Eilhart von Oberge
In line 9446 of the Middle High German Tristrant, the author names himself as "von Hobergin her Eylhart". Despite scholarly efforts on the one hand to identify the author with a certain Eilhart attested in documents as hailing from Oberg near Braunschweig, and on the other hand to seek his home in the middle Rhine area, his identity and origins remain uncertain.
Abendländische Tausend und Eine Nacht
By Lyser, Johann Peter.
This clumsily put together Latin work is ascribed to Nennius, and it dates from, perhaps, the ninth century. The work purports to give an account of British history from the time of Julius Caesar to towards the end of the seventh century. It gives a mythical account of the origins of the British people and recounts the Roman occupation, the settlement of the Saxons and King Arthur's twelve victories. Although it contains fanciful material of doubtful historical significance, its real value lies in its preservation of material needed for the study of early Celtic literature in general and the Arthurian legends in particular.
A Latin romance that tells of the adventures of Meriadoc, the foster son of Kay.
Historia Regum Britanniae
History of the Kings of Britain, the eleventh-century Latin work by Geoffrey of Monmouth that gives the first coherent narrative of the legends surrounding King Arthur as they are still known today.
A thirteen-century French verse romance that deals with the adventures of Hunbaut and, more particularly, his companion Gawain.
Huon de Bordeaux
Thirteenth-century French romance concerning the ascension of Huon to the throne of Fairyland, called Momur in this work, in preference to Arthur.
An alternative name for the Suite Du Merlin.
Middle High German romance by the late twelfth- and early thirteenth-century poet Hartmann von Aue that clearly follows the earlier works of Chrétien de Troyes. The hero of this work is usually known as Owain.
Important work by the twelfth-century Burgundian Robert de Boron that deals with the Grail legends, particularly those surrounding the biblical associations of Joseph of Arimathea.
An opera written in 1691 by John Dryden, with music by Henry Purcell, which has little actual Arthurian content. In it, Arthur is in love with the blind Emmeline, daughter of Duke Conon of Cornwall. She is carried off by Oswald, the Saxon King of Kent and Arthur's enemy. While she is held captive, her sight is restored to her by Merlin, and she is eventually rescued when Arthur finally defeats Oswald.
King Arthur and (the) King (of) Cornwall
A sixteenth-century English ballad that featured Arthur and the sorcerer King Cornwall.
Lancelot of the Laik
An anonymous fifteenth-century Scottish verse romance.
Le Morte d'Arthur
Completed in 1470 and published by Caxton in 1485 as one of the first books to use modern printing, this fifteenth-century work by Sir Thomas Malory comprises a series of episodes from the legendary life of King Arthur. It is regarded as the first great prose work in English literature, but in actual fact only the last eight books of the series are titled Le Morte d'Arthur. The series omits a few of the tales, and contains many inconsistencies, particularly its multitude of women named Elaine and wounded kings. However, it still remains the main English source of the Arthurian legends and is an undoubted literary masterpiece.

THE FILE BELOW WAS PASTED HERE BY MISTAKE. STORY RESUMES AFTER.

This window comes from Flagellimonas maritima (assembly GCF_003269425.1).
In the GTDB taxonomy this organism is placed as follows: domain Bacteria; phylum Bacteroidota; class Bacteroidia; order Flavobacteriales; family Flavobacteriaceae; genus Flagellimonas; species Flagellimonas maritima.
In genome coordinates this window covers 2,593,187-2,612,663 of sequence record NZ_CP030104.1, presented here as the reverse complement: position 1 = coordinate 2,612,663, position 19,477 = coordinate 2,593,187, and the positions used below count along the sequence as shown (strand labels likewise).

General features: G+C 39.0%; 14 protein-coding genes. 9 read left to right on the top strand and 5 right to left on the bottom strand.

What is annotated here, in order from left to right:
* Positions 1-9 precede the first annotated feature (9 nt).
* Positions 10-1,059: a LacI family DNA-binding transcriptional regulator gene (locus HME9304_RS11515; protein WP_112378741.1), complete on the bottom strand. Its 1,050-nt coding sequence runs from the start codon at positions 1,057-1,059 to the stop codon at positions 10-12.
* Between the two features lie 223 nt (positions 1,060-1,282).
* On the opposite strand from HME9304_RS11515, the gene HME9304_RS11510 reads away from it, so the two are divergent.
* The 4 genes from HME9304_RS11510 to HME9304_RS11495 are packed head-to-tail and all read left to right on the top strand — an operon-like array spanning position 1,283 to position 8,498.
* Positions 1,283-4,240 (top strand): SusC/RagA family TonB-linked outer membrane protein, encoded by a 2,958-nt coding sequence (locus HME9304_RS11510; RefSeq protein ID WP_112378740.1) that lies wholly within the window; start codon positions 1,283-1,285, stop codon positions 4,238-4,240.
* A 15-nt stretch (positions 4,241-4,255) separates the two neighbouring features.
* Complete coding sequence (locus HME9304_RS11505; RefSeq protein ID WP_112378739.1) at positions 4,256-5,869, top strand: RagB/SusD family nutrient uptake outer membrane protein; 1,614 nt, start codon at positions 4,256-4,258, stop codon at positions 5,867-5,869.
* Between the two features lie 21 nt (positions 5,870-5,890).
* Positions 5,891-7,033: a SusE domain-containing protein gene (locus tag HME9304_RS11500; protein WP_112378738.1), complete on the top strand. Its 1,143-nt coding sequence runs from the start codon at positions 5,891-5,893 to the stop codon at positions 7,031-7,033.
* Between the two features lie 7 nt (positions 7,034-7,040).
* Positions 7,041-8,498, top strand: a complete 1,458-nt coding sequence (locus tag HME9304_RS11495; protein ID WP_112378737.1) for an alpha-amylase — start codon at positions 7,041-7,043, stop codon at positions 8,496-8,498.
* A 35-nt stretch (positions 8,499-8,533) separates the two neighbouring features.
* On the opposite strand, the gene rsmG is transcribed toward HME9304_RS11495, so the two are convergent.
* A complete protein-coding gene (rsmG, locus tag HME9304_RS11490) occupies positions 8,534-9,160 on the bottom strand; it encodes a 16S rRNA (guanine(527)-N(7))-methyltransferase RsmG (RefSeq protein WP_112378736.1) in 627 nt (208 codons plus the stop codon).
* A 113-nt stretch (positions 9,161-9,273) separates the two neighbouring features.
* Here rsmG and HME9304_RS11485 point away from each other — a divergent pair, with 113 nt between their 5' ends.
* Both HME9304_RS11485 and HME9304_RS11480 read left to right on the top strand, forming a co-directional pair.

Le Tornoiment de l'Antichrist
A French poem by Huon de Mery that tells how he, the poet, went to an enchanted spring in Broceliande, where Bras-de-fer, the chamberlain of the Antichrist, rode up. Together they rode to the scene of a mighty battle, where the forces of Heaven, which included Arthur and his knights, were fighting the forces of Hell.
Lestoire de Merlin
A part of the Vulgate Version that gives one version of the history of Merlin.
Li jus Aden
Thirteenth-century French romance that says that Hellekin, already an established figure in Teutonic lore, was a fairy king who became the lover of Morgan Le Fay, whose companions are named as Arsile and Maglore.
Life of Saint Cadoc
According to this work, which details the life of the eponymous Saint Cadoc, the son of Gwynllym and Saint Gwladys, Ligessac sought and found sanctuary from Arthur with Saint Cadoc for ten years after he had killed some of Arthur's followers.
Life of Saint Carannog
A medieval work which states that Cado, who is possibly cognate with Cadwy, co-ruled the West Country alongside King Arthur.
Life of Saint Kentigern
According to this work by Jocelyn, which details the life of Saint Kentigern, Lot was the father of Thaney, and thus Kentigern's grandfather.
A French Continuation to Robert de Boron's work Merlin.
Llud and Llefelys